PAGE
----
The intention of this post is not to understate the importance of exercise. I’m sure we all understand the value of a sound strength and conditioning regimen. The purpose of this post is to get you to focus on a broader picture of health and performance and embrace the smaller, often overlooked details.
You don’t need to be a superstar to get results, you just have to become a better technician and that’s not limited to lifting and cardiovascular exercise. It’s the little things done consistently over a period of a lifetime. A fully-integrated approach taking into account all aspects of training in addition to using your
Assault AirBike yields the best results.
Here are some ideas:
Adequate sleep is essential. 7-9 hours of sleep for is optimal for performance. The human body produces Human Growth Hormone (HGH) exclusively during sleep. HGH aids in the body’s process of repairing and building muscle tissue.
The quality of sleep is also very important. Two factors to consider: The sleep hours prior to 12am are
twice as important as the hours that precede midnight, so get to bed early. The other variable has to do with the body’s ability to produce HGH uninterrupted. The Insulin hormone blocks the production of HGH so avoid eating within 3 hours prior to falling to sleep, and in the event you do eat late, avoid consuming foods that contain sugar and starch as they will elevate blood sugar levels leading to a spike in insulin production
Drink plenty of water for optimum health and efficient bodily function. The average person should drink .66oz per 1lb body weight or 2.0 liters per day. Athletic/active individuals will require more. Hydration is also affected by weather conditions. Studies show that slight dehydration in an athlete can diminish performance by as much as 40%. Many athletes and coaches fail to realize fatigue, headaches, and lack of focus are often directly related to dehydration.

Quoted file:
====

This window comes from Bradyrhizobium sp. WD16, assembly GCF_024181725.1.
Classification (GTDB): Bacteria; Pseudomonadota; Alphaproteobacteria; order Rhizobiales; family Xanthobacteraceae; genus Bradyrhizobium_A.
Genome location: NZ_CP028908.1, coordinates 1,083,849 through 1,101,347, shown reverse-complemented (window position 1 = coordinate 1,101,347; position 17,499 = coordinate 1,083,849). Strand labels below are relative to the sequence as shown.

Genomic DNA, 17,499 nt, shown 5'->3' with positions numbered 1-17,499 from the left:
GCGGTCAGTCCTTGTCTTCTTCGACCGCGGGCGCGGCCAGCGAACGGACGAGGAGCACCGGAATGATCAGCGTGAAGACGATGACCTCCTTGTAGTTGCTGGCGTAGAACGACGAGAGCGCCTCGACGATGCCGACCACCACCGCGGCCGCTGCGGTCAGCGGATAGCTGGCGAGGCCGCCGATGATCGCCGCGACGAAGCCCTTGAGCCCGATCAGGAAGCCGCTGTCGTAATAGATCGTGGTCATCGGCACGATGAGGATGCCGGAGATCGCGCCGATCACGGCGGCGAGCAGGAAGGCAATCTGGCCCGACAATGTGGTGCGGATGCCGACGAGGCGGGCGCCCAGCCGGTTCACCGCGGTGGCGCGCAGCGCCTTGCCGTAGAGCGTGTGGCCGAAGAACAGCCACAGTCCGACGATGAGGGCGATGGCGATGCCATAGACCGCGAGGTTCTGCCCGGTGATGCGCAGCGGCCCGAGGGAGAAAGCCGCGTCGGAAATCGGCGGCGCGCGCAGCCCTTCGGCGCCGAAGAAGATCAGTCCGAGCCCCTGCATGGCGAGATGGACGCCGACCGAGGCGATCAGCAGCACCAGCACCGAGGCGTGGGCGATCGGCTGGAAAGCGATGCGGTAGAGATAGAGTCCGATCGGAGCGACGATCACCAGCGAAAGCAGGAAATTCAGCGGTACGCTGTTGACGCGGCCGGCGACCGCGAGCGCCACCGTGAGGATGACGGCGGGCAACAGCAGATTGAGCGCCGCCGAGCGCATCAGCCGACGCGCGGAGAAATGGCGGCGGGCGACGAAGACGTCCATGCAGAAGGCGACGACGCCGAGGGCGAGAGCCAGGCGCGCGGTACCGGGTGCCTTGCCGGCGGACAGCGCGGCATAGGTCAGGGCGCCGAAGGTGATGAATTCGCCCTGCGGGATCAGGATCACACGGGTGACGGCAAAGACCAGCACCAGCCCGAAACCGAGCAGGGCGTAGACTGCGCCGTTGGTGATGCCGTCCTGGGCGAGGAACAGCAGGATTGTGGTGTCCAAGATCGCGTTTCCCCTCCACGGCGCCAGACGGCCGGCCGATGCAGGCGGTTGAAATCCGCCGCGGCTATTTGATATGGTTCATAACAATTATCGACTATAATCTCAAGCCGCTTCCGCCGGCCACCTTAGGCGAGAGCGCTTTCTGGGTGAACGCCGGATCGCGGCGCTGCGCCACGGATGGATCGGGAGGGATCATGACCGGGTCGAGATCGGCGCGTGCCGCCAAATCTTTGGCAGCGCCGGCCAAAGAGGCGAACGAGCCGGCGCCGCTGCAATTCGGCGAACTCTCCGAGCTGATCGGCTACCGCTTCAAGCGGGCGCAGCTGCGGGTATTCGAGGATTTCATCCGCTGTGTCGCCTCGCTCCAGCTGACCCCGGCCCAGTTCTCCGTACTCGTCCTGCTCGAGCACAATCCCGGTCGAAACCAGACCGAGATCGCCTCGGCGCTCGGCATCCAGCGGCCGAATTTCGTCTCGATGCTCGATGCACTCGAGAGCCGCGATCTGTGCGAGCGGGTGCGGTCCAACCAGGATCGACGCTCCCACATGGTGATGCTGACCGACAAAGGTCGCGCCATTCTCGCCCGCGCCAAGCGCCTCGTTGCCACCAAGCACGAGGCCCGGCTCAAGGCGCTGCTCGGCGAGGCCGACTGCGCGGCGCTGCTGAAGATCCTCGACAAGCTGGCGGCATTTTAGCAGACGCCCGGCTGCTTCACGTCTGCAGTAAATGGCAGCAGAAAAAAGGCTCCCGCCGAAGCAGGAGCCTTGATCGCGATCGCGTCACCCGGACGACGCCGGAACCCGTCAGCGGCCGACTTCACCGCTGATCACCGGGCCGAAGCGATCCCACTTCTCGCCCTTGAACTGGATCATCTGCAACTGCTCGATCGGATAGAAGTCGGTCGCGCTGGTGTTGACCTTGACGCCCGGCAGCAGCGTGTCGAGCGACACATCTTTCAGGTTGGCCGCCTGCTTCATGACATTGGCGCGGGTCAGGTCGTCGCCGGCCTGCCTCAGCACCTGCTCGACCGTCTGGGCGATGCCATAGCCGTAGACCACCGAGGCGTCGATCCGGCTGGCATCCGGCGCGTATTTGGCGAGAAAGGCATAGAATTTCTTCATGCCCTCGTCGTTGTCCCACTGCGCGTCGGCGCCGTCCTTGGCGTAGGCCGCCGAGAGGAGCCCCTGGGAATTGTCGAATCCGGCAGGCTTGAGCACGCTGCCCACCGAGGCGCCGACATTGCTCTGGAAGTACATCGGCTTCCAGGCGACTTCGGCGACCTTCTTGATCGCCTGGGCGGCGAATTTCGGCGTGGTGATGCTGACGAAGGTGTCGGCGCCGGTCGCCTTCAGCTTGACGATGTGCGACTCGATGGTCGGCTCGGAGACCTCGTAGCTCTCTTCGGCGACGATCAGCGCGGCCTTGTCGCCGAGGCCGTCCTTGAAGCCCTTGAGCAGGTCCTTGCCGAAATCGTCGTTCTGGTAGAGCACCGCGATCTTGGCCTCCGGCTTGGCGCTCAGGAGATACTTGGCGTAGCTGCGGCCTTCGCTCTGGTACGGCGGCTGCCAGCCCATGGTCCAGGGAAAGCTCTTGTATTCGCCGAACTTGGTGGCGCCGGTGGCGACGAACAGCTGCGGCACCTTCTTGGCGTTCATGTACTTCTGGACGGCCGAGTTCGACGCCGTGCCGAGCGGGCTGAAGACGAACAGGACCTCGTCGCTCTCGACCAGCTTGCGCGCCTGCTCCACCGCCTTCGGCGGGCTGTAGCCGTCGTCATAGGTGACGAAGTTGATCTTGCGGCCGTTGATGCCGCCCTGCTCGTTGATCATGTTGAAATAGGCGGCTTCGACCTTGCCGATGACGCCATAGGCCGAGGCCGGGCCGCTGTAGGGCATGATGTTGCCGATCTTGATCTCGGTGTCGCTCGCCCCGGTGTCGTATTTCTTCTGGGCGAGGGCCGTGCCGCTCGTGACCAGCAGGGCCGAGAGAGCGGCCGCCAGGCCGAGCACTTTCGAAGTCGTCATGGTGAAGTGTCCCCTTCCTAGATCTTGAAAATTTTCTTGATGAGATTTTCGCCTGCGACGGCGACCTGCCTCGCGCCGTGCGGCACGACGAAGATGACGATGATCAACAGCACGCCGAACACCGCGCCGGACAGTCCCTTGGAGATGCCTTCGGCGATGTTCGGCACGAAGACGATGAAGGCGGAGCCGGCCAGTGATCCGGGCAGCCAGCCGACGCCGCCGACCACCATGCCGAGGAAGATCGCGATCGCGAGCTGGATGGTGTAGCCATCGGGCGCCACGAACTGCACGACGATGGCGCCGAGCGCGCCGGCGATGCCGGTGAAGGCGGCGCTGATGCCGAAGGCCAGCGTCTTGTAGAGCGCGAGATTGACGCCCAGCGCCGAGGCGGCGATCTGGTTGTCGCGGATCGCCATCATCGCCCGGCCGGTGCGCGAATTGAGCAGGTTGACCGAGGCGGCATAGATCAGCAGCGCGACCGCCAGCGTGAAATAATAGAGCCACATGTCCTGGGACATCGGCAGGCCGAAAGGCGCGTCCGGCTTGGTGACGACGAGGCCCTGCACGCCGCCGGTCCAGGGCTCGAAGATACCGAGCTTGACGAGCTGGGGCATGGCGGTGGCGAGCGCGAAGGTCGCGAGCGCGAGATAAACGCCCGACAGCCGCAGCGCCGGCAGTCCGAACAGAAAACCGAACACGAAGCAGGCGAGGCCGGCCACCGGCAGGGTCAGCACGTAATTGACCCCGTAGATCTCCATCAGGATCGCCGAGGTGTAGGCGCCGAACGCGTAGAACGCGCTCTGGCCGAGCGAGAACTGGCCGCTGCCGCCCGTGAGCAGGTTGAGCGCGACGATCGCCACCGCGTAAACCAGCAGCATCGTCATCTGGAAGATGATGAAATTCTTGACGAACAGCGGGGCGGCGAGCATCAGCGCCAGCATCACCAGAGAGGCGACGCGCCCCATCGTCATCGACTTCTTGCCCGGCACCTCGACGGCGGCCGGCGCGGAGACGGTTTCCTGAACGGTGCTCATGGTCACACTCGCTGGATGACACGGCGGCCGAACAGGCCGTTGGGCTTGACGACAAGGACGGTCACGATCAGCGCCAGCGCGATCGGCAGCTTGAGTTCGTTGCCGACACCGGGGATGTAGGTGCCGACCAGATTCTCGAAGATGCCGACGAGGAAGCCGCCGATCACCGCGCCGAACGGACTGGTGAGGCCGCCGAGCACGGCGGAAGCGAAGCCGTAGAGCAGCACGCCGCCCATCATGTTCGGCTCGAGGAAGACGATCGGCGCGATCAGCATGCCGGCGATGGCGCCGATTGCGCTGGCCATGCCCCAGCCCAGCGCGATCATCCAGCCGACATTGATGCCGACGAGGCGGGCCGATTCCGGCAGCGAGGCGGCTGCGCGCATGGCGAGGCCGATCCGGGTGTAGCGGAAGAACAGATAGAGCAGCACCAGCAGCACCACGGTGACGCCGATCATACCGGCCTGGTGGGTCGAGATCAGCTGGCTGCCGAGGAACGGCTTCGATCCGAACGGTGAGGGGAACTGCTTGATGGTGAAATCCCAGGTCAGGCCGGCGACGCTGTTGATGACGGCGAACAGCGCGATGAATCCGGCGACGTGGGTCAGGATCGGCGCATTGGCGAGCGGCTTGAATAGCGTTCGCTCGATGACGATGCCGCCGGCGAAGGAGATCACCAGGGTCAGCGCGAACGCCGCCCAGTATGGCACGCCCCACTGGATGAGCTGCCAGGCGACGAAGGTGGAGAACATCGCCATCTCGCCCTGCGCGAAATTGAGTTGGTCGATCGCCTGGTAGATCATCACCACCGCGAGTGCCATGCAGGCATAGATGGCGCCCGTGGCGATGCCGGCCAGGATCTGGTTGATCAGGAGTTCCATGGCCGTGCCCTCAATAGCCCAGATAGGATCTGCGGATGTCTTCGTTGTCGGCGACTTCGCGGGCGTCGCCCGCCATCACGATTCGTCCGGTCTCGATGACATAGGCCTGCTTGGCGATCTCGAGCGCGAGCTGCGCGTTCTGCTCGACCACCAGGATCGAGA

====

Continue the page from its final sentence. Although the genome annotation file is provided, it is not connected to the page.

Dehydration also makes athletes more susceptible to concussions, stress injuries, and heat exhaustion. Proper hydration positively affects the digestive, immune, and lymphatic systems. Water consumption is a valuable component to treating anxiety and depression. Drinking water curbs appetite, promotes the metabolic process and activates the body (energy). From a hygienic perspective, water reduces body odor, bad breath and can clear your complexion as it hydrates the skin (our largest organ).
You do the math! Our muscles are made up 78% water, so it’s important to support their proper function.
3) Keep a Food Log
Studies show that keeping track of what you consume is as significant as your actual food choices. First and foremost, there’s a record that brings measurable accountability. There’s also something to be said about sound judgment and making better decisions when you put things in writing.
At the end of the day, you have a point of reference that you can tie directly to you performance peaks and valleys. So get in a habit of documenting your energy input then up your “nutrient game”.
Posted by Amanda Scott on